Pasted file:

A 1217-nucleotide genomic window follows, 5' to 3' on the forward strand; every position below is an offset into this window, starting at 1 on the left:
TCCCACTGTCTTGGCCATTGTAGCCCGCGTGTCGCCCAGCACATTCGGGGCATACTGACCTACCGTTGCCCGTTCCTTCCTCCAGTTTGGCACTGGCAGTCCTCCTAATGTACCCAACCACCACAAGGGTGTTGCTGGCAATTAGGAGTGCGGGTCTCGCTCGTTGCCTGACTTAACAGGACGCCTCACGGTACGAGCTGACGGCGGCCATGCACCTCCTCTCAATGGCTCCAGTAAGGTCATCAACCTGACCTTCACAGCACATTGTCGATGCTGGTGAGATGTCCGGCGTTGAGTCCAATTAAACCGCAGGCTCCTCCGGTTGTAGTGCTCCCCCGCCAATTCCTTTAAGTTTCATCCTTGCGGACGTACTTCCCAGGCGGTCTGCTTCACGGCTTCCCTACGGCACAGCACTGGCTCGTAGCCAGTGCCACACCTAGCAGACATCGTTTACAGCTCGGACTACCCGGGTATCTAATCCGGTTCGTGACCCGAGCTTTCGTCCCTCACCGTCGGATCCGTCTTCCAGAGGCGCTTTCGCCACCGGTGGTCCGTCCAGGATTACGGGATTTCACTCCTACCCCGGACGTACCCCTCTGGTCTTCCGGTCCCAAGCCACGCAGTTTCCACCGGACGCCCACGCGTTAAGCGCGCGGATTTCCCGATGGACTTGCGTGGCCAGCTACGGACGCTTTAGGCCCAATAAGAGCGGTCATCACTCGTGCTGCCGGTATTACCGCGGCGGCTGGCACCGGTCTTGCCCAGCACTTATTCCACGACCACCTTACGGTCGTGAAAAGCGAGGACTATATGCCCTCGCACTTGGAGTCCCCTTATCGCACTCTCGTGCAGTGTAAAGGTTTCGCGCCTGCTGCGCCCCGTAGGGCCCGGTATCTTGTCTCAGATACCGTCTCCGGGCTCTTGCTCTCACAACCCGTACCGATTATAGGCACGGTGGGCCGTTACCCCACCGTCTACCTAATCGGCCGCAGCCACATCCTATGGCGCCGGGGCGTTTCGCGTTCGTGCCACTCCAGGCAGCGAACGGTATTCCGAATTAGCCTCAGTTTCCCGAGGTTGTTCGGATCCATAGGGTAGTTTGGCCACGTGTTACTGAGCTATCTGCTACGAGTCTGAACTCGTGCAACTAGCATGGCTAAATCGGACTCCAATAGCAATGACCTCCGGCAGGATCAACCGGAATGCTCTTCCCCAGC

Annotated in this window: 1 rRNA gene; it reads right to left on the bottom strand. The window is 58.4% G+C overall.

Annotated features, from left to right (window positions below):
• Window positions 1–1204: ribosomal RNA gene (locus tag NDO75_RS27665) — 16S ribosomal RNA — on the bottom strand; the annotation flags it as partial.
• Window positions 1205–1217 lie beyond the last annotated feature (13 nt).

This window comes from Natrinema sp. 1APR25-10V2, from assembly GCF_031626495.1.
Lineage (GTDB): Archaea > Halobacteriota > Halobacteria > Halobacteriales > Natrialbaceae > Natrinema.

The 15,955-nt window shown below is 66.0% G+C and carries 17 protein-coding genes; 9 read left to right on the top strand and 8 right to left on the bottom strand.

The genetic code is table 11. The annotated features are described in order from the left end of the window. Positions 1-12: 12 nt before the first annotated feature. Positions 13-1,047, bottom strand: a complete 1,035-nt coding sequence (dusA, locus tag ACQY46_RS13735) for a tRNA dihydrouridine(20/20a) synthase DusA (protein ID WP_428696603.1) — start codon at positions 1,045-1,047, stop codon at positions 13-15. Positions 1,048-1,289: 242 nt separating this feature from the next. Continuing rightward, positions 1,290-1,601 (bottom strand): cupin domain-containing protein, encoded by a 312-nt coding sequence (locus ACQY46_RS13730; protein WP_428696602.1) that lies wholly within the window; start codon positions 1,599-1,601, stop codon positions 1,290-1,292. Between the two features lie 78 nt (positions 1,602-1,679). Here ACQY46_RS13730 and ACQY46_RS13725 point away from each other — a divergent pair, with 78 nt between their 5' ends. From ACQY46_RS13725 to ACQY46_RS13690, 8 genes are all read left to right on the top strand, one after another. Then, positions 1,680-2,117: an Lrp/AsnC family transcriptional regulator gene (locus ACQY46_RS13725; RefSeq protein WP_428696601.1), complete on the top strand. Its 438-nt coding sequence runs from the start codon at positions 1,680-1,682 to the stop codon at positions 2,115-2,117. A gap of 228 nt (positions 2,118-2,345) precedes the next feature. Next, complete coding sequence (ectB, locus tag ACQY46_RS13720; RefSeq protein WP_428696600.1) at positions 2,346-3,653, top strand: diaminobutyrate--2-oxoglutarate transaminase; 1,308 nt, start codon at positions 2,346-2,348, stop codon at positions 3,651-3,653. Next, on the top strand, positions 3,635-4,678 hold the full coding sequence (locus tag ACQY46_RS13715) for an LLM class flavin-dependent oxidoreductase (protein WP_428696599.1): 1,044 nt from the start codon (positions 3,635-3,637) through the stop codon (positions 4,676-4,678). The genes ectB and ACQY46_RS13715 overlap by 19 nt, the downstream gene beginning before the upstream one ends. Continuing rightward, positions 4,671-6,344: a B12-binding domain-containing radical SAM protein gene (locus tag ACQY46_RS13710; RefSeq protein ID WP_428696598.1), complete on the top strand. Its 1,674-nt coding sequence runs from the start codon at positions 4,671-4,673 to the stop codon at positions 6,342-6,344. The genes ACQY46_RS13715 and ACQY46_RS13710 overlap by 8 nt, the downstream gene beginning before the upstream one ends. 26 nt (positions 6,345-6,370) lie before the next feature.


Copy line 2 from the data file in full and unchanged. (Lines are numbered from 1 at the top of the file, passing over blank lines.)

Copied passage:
TCCCACTGTCTTGGCCATTGTAGCCCGCGTGTCGCCCAGCACATTCGGGGCATACTGACCTACCGTTGCCCGTTCCTTCCTCCAGTTTGGCACTGGCAGTCCTCCTAATGTACCCAACCACCACAAGGGTGTTGCTGGCAATTAGGAGTGCGGGTCTCGCTCGTTGCCTGACTTAACAGGACGCCTCACGGTACGAGCTGACGGCGGCCATGCACCTCCTCTCAATGGCTCCAGTAAGGTCATCAACCTGACCTTCACAGCACATTGTCGATGCTGGTGAGATGTCCGGCGTTGAGTCCAATTAAACCGCAGGCTCCTCCGGTTGTAGTGCTCCCCCGCCAATTCCTTTAAGTTTCATCCTTGCGGACGTACTTCCCAGGCGGTCTGCTTCACGGCTTCCCTACGGCACAGCACTGGCTCGTAGCCAGTGCCACACCTAGCAGACATCGTTTACAGCTCGGACTACCCGGGTATCTAATCCGGTTCGTGACCCGAGCTTTCGTCCCTCACCGTCGGATCCGTCTTCCAGAGGCGCTTTCGCCACCGGTGGTCCGTCCAGGATTACGGGATTTCACTCCTACCCCGGACGTACCCCTCTGGTCTTCCGGTCCCAAGCCACGCAGTTTCCACCGGACGCCCACGCGTTAAGCGCGCGGATTTCCCGATGGACTTGCGTGGCCAGCTACGGACGCTTTAGGCCCAATAAGAGCGGTCATCACTCGTGCTGCCGGTATTACCGCGGCGGCTGGCACCGGTCTTGCCCAGCACTTATTCCACGACCACCTTACGGTCGTGAAAAGCGAGGACTATATGCCCTCGCACTTGGAGTCCCCTTATCGCACTCTCGTGCAGTGTAAAGGTTTCGCGCCTGCTGCGCCCCGTAGGGCCCGGTATCTTGTCTCAGATACCGTCTCCGGGCTCTTGCTCTCACAACCCGTACCGATTATAGGCACGGTGGGCCGTTACCCCACCGTCTACCTAATCGGCCGCAGCCACATCCTATGGCGCCGGGGCGTTTCGCGTTCGTGCCACTCCAGGCAGCGAACGGTATTCCGAATTAGCCTCAGTTTCCCGAGGTTGTTCGGATCCATAGGGTAGTTTGGCCACGTGTTACTGAGCTATCTGCTACGAGTCTGAACTCGTGCAACTAGCATGGCTAAATCGGACTCCAATAGCAATGACCTCCGGCAGGATCAACCGGAATGCTCTTCCCCAGC